4. by   LorraineCNA
    "But MA's are not allowed in hospitals because they do not have the same training."

    I'm in Pennsylvania. At least here, the reason MA's don't work in hospitals is due to the fact that they have to be under the direct supervision of a doc (as unlicensed personnel), not so much that they're not trained enough to work in a hospital. MA's are hired in many hospitals for "tech" positions such as phlebotomist, EKG tech even ER techs to name a few. They're just not hired under the MA title for the reason stated above.

    I work in a very busy family practice. The MA's don't do any "back office" work (draw blood, injections, etc.) unless the doc is on-site.

    Lorraine
    CMA, CNA
  5. by   canoehead
    Quote from jamistlc
    Gretings all,

    I am a LPN and have worked as the Clinical Nurse Supervisor at a Family Practice Physician's office, very high volume 100 pt's a day, one Doc! The MA's are not ID'ed as a such and assumed to be a Nurse by clients.
    ------------------

    Just the volume this doc went through would make me question his ethics and the treatment his patients were getting. You are well out of there.
  6. by   GLORIAmunchkin72
    Lorraine, are you happy at your job, I mean do you like being an MA or are you thinking of eventually becoming a nurse?:spin:
    Quote from LorraineCNA
    "But MA's are not allowed in hospitals because they do not have the same training."

    I'm in Pennsylvania. At least here, the reason MA's don't work in hospitals is due to the fact that they have to be under the direct supervision of a doc (as unlicensed personnel), not so much that they're not trained enough to work in a hospital. MA's are hired in many hospitals for "tech" positions such as phlebotomist, EKG tech even ER techs to name a few. They're just not hired under the MA title for the reason stated above.

    I work in a very busy family practice. The MA's don't do any "back office" work (draw blood, injections, etc.) unless the doc is on-site.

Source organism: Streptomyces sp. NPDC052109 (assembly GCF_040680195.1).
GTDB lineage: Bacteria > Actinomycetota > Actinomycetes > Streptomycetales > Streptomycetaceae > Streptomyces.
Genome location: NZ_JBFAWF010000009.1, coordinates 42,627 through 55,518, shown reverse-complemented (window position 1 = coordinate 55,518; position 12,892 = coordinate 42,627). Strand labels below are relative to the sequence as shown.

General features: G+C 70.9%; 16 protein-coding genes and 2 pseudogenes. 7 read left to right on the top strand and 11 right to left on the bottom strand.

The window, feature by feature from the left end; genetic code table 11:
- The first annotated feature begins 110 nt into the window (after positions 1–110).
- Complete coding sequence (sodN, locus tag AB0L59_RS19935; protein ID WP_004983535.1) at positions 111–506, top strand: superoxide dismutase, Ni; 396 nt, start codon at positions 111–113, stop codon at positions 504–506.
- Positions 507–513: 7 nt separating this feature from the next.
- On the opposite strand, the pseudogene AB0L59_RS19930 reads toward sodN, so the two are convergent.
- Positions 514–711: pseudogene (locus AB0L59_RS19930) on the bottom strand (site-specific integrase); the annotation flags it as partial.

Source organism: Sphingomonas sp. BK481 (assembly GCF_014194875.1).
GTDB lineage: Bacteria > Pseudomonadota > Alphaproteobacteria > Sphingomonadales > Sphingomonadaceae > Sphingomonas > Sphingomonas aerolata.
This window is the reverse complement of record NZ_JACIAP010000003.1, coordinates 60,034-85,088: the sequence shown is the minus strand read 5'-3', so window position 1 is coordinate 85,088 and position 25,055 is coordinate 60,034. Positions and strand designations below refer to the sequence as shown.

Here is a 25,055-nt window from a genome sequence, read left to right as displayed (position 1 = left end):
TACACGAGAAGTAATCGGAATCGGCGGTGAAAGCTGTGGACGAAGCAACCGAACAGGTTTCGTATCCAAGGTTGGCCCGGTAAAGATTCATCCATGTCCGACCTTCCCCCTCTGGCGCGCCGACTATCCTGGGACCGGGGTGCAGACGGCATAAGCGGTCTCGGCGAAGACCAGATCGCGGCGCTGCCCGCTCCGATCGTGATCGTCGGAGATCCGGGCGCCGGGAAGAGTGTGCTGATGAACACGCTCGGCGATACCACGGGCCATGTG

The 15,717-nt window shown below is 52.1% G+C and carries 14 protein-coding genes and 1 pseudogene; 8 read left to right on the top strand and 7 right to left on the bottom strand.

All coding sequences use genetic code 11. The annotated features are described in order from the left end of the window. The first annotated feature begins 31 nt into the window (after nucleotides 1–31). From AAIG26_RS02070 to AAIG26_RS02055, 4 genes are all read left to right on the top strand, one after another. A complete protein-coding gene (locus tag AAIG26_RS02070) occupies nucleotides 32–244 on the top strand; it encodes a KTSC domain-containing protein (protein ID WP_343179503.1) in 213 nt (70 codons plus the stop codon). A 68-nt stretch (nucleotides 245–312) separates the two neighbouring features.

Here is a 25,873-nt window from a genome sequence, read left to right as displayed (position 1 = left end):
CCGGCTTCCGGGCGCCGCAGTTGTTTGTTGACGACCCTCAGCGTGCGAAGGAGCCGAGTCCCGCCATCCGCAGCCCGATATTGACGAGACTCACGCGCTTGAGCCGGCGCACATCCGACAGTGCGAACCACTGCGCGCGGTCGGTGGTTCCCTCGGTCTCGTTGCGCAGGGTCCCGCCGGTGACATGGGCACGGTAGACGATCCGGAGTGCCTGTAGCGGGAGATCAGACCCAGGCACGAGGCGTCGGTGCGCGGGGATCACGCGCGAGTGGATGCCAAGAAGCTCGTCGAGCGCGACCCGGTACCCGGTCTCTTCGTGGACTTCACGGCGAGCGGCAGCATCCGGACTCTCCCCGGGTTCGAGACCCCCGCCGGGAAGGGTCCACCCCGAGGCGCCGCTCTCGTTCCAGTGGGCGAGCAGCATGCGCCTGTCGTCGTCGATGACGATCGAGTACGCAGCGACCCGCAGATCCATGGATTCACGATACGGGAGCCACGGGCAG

Lorraine
    CMA, CNA
  7. by   LPN2RNdude
    i used to work as an LPN in an internal medicine clinic. we were staffed with about 8 LPN's and 4 MA's for 6 doctors and 1 NP. It was a very busy clinic to say the least, but i really enjoyed it. The MA's there were also called "nurses" even by the more sophisticated docs. they did do the same thing as us LPN's did, but didnt really understand the rationale behind things like how meds work, disease processes and such, but heck, some of the LPN's didnt really understand it either. i worked as an MA for 4 years before going to LPN school, and i did get some good experience, but when i went to nursing school i saw that i didnt really know as much as a "nurse" knows. i did manage to gradaute at the top of my class (maybe being a navy corpsman helped out more). now im in RN school with 8 months left to go. its a breeze, i think a combination of my MA and LPN experience is helping out, but i still dont think MA's are nurses. it used to burn me up to hear patients ask for a nurse on the phone and hear an MA say "i am one, how can i help you?" when i was an MA i NEVER called myself a nurse. just my two cents.
  8. by   smk1
    Quote from fyrelight74
    I'm in a community college program to get my A.S. in Medical Assisting. I already have a bachelor's in another field. This degree is to get my foot in the medical door, so to speak. Why would I go to Medical Assisting school instead of LPN school, when its about the same time frame? Easy answer for me.... I want to work only in doctor's offices.. no hospitals, no long night shifts, no nursing homes..... and I realize I will get paid MUCH less for that fact, but I'm okay with that.